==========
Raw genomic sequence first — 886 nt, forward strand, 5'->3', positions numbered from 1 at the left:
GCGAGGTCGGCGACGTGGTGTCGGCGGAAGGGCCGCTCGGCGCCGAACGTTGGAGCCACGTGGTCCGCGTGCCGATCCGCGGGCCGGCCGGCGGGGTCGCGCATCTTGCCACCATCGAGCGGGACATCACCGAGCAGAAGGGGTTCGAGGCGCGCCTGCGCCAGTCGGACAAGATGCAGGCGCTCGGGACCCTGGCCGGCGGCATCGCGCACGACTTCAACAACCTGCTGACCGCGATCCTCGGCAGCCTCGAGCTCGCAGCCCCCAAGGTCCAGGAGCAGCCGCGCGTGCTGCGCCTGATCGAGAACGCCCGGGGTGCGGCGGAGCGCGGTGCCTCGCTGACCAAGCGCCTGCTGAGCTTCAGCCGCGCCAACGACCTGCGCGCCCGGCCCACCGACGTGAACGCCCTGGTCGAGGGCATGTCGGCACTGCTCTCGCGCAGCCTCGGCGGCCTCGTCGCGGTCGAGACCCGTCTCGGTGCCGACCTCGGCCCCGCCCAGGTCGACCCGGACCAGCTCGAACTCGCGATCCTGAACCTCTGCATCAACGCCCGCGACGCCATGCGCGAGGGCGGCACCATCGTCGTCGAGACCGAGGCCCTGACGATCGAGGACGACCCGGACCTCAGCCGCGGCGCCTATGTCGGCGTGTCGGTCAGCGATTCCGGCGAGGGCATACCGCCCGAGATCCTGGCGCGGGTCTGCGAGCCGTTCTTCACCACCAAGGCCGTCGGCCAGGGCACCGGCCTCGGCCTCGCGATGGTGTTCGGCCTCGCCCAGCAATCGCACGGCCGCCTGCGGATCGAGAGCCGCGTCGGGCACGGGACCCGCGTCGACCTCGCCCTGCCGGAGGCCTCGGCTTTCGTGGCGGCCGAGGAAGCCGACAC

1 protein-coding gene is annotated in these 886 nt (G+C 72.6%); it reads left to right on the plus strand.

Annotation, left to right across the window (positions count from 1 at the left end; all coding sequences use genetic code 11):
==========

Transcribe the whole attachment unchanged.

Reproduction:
Raw genomic sequence first — 886 nt, forward strand, 5'->3', positions numbered from 1 at the left:
GCGAGGTCGGCGACGTGGTGTCGGCGGAAGGGCCGCTCGGCGCCGAACGTTGGAGCCACGTGGTCCGCGTGCCGATCCGCGGGCCGGCCGGCGGGGTCGCGCATCTTGCCACCATCGAGCGGGACATCACCGAGCAGAAGGGGTTCGAGGCGCGCCTGCGCCAGTCGGACAAGATGCAGGCGCTCGGGACCCTGGCCGGCGGCATCGCGCACGACTTCAACAACCTGCTGACCGCGATCCTCGGCAGCCTCGAGCTCGCAGCCCCCAAGGTCCAGGAGCAGCCGCGCGTGCTGCGCCTGATCGAGAACGCCCGGGGTGCGGCGGAGCGCGGTGCCTCGCTGACCAAGCGCCTGCTGAGCTTCAGCCGCGCCAACGACCTGCGCGCCCGGCCCACCGACGTGAACGCCCTGGTCGAGGGCATGTCGGCACTGCTCTCGCGCAGCCTCGGCGGCCTCGTCGCGGTCGAGACCCGTCTCGGTGCCGACCTCGGCCCCGCCCAGGTCGACCCGGACCAGCTCGAACTCGCGATCCTGAACCTCTGCATCAACGCCCGCGACGCCATGCGCGAGGGCGGCACCATCGTCGTCGAGACCGAGGCCCTGACGATCGAGGACGACCCGGACCTCAGCCGCGGCGCCTATGTCGGCGTGTCGGTCAGCGATTCCGGCGAGGGCATACCGCCCGAGATCCTGGCGCGGGTCTGCGAGCCGTTCTTCACCACCAAGGCCGTCGGCCAGGGCACCGGCCTCGGCCTCGCGATGGTGTTCGGCCTCGCCCAGCAATCGCACGGCCGCCTGCGGATCGAGAGCCGCGTCGGGCACGGGACCCGCGTCGACCTCGCCCTGCCGGAGGCCTCGGCTTTCGTGGCGGCCGAGGAAGCCGACAC

1 protein-coding gene is annotated in these 886 nt (G+C 72.6%); it reads left to right on the plus strand.

Annotation, left to right across the window (positions count from 1 at the left end; all coding sequences use genetic code 11):